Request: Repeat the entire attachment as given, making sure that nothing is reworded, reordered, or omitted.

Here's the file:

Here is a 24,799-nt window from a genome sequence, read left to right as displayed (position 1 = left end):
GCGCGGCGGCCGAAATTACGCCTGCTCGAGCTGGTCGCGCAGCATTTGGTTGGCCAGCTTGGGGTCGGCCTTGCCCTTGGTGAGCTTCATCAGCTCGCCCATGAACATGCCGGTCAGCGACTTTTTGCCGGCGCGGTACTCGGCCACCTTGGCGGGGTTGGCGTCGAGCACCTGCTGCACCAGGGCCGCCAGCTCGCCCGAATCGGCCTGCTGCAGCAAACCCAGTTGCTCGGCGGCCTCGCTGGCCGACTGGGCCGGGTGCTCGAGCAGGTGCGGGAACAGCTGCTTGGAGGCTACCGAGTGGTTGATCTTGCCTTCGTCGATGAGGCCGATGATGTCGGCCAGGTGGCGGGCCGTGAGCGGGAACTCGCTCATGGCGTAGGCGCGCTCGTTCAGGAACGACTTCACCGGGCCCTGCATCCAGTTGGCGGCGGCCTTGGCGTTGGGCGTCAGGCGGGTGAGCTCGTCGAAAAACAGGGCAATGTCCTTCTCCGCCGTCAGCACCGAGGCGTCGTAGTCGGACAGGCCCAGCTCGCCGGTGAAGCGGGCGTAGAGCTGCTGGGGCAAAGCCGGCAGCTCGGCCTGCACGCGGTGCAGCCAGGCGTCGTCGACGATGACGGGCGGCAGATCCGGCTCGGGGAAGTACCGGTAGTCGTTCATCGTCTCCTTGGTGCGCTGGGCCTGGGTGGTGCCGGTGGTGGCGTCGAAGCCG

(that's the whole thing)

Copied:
Here is a 24,799-nt window from a genome sequence, read left to right as displayed (position 1 = left end):
GCGCGGCGGCCGAAATTACGCCTGCTCGAGCTGGTCGCGCAGCATTTGGTTGGCCAGCTTGGGGTCGGCCTTGCCCTTGGTGAGCTTCATCAGCTCGCCCATGAACATGCCGGTCAGCGACTTTTTGCCGGCGCGGTACTCGGCCACCTTGGCGGGGTTGGCGTCGAGCACCTGCTGCACCAGGGCCGCCAGCTCGCCCGAATCGGCCTGCTGCAGCAAACCCAGTTGCTCGGCGGCCTCGCTGGCCGACTGGGCCGGGTGCTCGAGCAGGTGCGGGAACAGCTGCTTGGAGGCTACCGAGTGGTTGATCTTGCCTTCGTCGATGAGGCCGATGATGTCGGCCAGGTGGCGGGCCGTGAGCGGGAACTCGCTCATGGCGTAGGCGCGCTCGTTCAGGAACGACTTCACCGGGCCCTGCATCCAGTTGGCGGCGGCCTTGGCGTTGGGCGTCAGGCGGGTGAGCTCGTCGAAAAACAGGGCAATGTCCTTCTCCGCCGTCAGCACCGAGGCGTCGTAGTCGGACAGGCCCAGCTCGCCGGTGAAGCGGGCGTAGAGCTGCTGGGGCAAAGCCGGCAGCTCGGCCTGCACGCGGTGCAGCCAGGCGTCGTCGACGATGACGGGCGGCAGATCCGGCTCGGGGAAGTACCGGTAGTCGTTCATCGTCTCCTTGGTGCGCTGGGCCTGGGTGGTGCCGGTGGTGGCGTCGAAGCCG